2. Outside the Sick Room

https://sites.google.com/site/dustbowlstory/mp3s/2A.1933%2COctober1%2COutsidetheSickRoom.mp3?attredirects=0&d=1

October 1, 1933:
Outside the Sick Room

Absently,
As if it were a clock,
Thomas wound the wick up in the lamp.
He sat, watched it burn,
Wound it again.
When the doctor’d come—
How many hours back?—
He’d asked Thomas,
“No electric lights?”
Tom said, “Maybe next year.
And a phone.”
He wished now he’d bought them—
This year, last year—
Riah getting quieter,
Quieter,
Here on the farm alone.

Kerosene—can’t smell it.
Sitting in the kitchen, he
Couldn’t smell the beans he’d cooked
For James. Because of that stifling
Sickroom odor.
Tom had helped birth calves,
Up to his shoulder in the cow—
Wetness and blood. Being in
Where no one was to be.
He wished he could leave, but he
Would not. He heard
Riah breathe.

Doctor’d tied a rope onto the bedpost,
Gave her it to pull when she got bad—
Tom saw her quick seize it,
Not to yell. He had
Heard the doctor in there saying,
“Whoa, now.
Hold on, Missus. Don’t do that,”
In the musing, thinking-out-loud voice
Tom used with busted tractors.
Tom went to her door—
He couldn’t help it—
And he’d seen a dark stain
On the wall. It had exploded
From her?—Commotion,
Riah’s noises fast and high.
Doctor brought out something,
Wrapped in paper, to his car.

Now, from what Tom saw
When he peeked in,
Red was seeping,
Slow as oil from a can,
On the mattress—
Patching folks up could be hard—
How long since she spoke?
Ten, twenty hours?
Tom picked up a spoon
And stirred James’ plate.
Boy hadn’t eaten.
Patty’d took him with her,
To her house. James was not
This hard! No doctor, either.
Tom leaned on his hand.
Yes, James was hard.
Thomas had forgot.
Turned out all right.
He held his ears,
Recalling that rope jerking—
The bedpost, how it squealed.

Bang!—Thomas jumped.
A banging at the door—the doctor’d said
He’d sent for someone,
To sit in and help.
Tom opened up.
Behind the screen,
A woman—big, not fat,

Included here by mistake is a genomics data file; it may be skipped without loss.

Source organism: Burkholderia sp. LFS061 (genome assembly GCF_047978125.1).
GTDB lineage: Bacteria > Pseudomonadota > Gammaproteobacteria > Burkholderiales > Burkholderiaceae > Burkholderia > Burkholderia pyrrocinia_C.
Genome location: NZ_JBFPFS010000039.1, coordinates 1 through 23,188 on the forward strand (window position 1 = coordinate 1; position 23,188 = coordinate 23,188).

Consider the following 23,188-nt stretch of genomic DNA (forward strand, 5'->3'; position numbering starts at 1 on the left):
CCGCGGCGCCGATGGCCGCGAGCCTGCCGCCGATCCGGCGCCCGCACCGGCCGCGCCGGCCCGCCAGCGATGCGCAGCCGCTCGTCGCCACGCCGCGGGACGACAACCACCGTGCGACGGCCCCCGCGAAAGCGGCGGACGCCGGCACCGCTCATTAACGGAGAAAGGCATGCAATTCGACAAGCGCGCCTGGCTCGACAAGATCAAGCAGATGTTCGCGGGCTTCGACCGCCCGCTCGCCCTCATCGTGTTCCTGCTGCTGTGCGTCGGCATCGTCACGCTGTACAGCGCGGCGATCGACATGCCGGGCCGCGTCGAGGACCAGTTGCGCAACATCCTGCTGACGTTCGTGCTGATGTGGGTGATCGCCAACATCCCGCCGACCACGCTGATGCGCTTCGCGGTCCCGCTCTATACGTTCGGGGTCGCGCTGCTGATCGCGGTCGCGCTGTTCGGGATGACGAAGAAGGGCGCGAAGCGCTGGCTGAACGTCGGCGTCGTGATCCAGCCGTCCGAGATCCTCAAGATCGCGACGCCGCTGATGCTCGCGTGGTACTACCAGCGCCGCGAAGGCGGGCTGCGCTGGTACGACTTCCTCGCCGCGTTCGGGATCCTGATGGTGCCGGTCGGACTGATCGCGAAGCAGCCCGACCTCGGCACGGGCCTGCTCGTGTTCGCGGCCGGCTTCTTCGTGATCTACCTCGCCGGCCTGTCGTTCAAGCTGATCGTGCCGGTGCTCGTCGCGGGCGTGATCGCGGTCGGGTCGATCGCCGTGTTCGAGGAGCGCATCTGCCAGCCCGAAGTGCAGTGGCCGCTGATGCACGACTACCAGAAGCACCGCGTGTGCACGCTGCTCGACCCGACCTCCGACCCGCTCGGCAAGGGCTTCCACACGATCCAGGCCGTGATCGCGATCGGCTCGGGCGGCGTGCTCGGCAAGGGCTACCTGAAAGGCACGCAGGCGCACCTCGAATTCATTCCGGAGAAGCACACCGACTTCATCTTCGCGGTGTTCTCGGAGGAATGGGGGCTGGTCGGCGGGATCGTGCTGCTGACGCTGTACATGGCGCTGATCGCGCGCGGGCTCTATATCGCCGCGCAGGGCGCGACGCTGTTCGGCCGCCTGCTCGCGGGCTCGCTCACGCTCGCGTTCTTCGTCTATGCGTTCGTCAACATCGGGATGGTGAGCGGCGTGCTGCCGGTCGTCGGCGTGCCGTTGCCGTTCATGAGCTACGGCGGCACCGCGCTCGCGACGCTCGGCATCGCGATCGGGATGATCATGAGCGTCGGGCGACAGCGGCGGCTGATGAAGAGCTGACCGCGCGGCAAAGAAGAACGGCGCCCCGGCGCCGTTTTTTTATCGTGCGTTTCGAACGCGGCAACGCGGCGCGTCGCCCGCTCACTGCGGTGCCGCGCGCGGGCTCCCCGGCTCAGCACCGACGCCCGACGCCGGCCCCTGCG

Arms folded—
Dressed in bright green print,
Too tight across.
Her hair drooped,
A red frizz at her ears—
Green smears on her eyelids,
And the reddest mouth
That Tom had ever seen.
It left thick prints
On her cigarette,
Held to the side.

She looked Tom in the eye:
“Good day.”
She tapped an ash off
With a fingernail.
“I’m the nurse.”

7 Responses to “2. Outside the Sick Room”

  1. Gene Says:

    Wow! This poem also has such vivid images, but so different from the first poem. It’s interesting, too, how the reader is inside Tom’s head through the words.

  2. anna Says:

    I fixate on “Doctor’d” and the seeping red.

  3. sshaver Says:

    Gene and Anna, yes, that vivid, seeping red. The life these farm people led demanded such hardiness from them that sometimes I forget they had vulnerable bodies just as we do.

  4. loretta davis Says:

    So powerful shelley. waiting, the pain, remembering, what to do, the numbness, caring about someone you love and feeling helpless. I remember being at the birthing of two calves. The vet helped pull them out and they just stood up. Just like that. So much more advanced than we are when born. The cow was stoic. Not a word, not a sigh, no quick or aggravated movements. At first I thought the nurse was going to bring solace, a healing person, but with the cigarette, who could be sure. But of course its a different time. She did bring calmness. How did you think of this story?

  5. sshaver Says:

    That’s a very striking image of the birth of the calves, Loretta. By an odd coincidence, today is my daughter’s birthday, so I’ve been thinking about the physical vulnerability evoked by giving birth, or having problems with a birth, as Riah did. Your reactions to “the nurse” were interesting to me: since in my head I already know Louise, my main response to her showing up is relief; I feel confident that she will look out for Riah. But of course a reader couldn’t know that.

    Once when I was young I was in the back seat of the car in Texas while my parents were driving somewhere, and suddenly an image came to me of a huge water tower crashing to the ground in a powerful wind. Somehow, that was the origin of this story.

  6. Frances Madeson Says:

    This is spooky. Maybe it’s knowing this work is set in Texas but as I was reading, and letting my mind drift and gather the associations it needs to complete the poem in my reading experience, I thought of cabrito. Do you know what that is?

  7. sshaver Says:

    No, but I’m about to go google it right now!

Leave a Reply

Fill in your details below or click an icon to log in:

WordPress.com Logo

You are commenting using your WordPress.com account. Log Out / Change )

Twitter picture

You are commenting using your Twitter account. Log Out / Change )

Facebook photo

You are commenting using your Facebook account. Log Out / Change )

Google+ photo

You are commenting using your Google+ account. Log Out / Change )

Connecting to %s


%d bloggers like this: